From left, Dan Primack of Fortune and Fred Shilmover of InsightSquared at the 2014 TUGG wine party.

 

What do you get when you combine wine, tequila and techies? It definitely sounds like a recipe for a hangover — but in the name of driving social innovation and empowering Boston’s youth, it’s honestly all worth it.

Last year, 1,500 members of the tech community gathered at the legendary TUGG Tech Charity Wine party, raising more than $350,000 for local nonprofits. But the organization is determined to break last year’s record attendance for its 9th Annual bash April 16. The goal? About 2,000 people in the room, raising $400,000 for charity. And with more than 50 sponsoring companies, a ton of top tech influencers in attendance and a stellar location — the Landmark Center in Fenway — that expectation isn’t necessarily far-fetched. Did we mention they’re serving up premium wines that retail in the $100 range, and best-in-class tequilas?

Last year, 1,500 members of the tech community gathered at the legendary TUGG Tech Charity Wine party, raising more than $350,000 for local nonprofits. But the organization is determined to break last year’s record.

But what makes a party memorable are its attendees. The annual party’s Host Committee is always made up of renowned Boston entrepreneurs and VCs, and this year is no different, including the likes of Lars Albright of SessionM; Mike Baker of DataXu; Matt Bellows of Yesware; Wayne Chang of Twitter; Brent Grinna of EverTrue; Diane Hessan of Startup Institute; Dan Primack of Fortune; Patrick Morley of Bit9; Jason Robins of DraftKings; and Fred Shilmover of InsightSquared.

“This is our staff’s favorite party of the year,” said Mike Baker, CEO and cofounder of DataXu. “Everyone in the tech ecosystem comes together for a great cause, and it’s always an amazing time.”

The Landmark Center’s 35,000 square-foot space will be transformed for the evening to convey a modern, abstract interpretation of Frederick Olmsted’s iconic landscape design project “Emerald Necklace,” which introduced the idea of incorporating green space into the urban environment to 19th century city dwellers.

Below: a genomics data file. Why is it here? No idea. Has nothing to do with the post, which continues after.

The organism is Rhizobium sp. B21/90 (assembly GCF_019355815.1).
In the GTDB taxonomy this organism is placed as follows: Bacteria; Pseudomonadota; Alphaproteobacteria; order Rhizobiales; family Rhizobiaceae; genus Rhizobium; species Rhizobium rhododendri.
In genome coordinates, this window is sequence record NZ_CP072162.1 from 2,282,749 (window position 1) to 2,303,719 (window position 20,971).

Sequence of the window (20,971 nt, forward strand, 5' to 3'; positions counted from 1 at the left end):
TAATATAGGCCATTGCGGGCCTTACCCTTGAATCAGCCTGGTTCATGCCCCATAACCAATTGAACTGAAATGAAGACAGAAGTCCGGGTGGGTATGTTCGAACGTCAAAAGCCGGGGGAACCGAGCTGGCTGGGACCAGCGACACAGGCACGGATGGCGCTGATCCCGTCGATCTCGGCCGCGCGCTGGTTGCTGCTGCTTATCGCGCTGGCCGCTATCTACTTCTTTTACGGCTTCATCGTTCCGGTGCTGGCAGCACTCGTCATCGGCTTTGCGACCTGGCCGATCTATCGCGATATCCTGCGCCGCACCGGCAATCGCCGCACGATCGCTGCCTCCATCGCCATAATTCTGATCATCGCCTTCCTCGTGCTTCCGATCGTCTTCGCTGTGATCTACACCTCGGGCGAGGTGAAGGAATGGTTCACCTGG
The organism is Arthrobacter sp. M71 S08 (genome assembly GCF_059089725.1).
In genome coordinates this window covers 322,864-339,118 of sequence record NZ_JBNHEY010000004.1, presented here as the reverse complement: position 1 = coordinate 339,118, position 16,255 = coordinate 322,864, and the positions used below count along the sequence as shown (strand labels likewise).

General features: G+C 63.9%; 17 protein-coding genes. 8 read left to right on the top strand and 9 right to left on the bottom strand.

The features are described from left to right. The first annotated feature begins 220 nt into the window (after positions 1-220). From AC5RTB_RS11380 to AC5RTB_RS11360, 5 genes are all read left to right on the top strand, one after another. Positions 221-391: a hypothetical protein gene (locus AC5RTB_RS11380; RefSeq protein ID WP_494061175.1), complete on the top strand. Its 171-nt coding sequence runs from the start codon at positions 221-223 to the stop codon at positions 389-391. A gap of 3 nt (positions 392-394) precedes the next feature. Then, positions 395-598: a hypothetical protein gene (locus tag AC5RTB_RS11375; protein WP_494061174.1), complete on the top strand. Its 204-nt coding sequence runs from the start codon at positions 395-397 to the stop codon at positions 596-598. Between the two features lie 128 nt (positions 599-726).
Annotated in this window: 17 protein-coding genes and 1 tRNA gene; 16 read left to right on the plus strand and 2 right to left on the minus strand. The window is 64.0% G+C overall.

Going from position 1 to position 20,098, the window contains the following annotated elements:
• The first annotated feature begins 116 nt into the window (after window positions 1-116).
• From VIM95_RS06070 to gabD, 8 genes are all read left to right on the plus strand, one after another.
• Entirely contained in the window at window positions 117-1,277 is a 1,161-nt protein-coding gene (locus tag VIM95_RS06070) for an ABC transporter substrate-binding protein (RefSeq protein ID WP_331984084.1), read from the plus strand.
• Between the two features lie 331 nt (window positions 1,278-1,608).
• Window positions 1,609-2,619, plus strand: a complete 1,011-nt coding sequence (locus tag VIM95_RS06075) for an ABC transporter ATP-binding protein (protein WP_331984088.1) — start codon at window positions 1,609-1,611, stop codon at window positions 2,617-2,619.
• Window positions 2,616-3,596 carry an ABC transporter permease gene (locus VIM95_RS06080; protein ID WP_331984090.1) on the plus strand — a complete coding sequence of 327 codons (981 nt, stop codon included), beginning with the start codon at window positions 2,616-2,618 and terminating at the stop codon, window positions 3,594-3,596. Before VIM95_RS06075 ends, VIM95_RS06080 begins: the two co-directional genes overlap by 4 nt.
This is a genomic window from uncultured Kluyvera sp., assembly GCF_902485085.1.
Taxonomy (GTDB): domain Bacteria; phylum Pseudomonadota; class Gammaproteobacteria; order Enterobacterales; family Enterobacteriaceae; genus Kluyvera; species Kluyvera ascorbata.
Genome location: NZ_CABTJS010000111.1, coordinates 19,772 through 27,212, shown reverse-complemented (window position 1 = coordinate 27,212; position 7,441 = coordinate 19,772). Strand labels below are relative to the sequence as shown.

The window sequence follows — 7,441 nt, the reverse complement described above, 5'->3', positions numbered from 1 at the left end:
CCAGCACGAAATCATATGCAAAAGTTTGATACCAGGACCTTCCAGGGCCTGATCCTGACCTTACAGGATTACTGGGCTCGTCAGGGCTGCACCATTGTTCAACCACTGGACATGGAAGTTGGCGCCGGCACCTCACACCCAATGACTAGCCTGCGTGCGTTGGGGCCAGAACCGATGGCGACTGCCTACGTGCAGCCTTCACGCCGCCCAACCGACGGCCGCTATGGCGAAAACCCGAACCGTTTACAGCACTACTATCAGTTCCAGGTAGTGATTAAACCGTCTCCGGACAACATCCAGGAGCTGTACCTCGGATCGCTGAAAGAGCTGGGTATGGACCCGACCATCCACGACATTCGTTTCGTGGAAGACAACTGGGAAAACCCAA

Nonprofits will be competing for top prizes in two categories: returning and new organizations. As per the TUGG tradition, participants in each realm will be circulating the room, informing attendees about their mission, and attempting to get their votes. Last year, Build in Boston and Catie’s Closet were the winners, both taking home $50,000. But the remaining four nonprofits didn’t leave empty-handed — they received $10,000 each. Returning nonprofits Catie’s Closet, Future Chefs, and Resilient Coders will all be competing again for the top prize. Meanwhile, the TUGG nonprofit selection committee is working on finalizing organizations in the new category, which will be announced the week ahead of the event.

It all started in 2006, with 20 people who raised $2,000. But over the past nine years, the event has helped to facilitate 29 nonprofits, including InnerCity Weightlifting and More Than Words.

“TUGG events are fun and intense; we get to tell our story and raise awareness for our cause, and when the winners are announced everyone is on the edge of their seats,” added Ayele Shakur, executive director of BUILD.

We’ll be there — with an open mind and a well-warned liver. The question is, will you?

Image of the TUGG 8th Annual Wine and Tequila Party via Atlas Venture.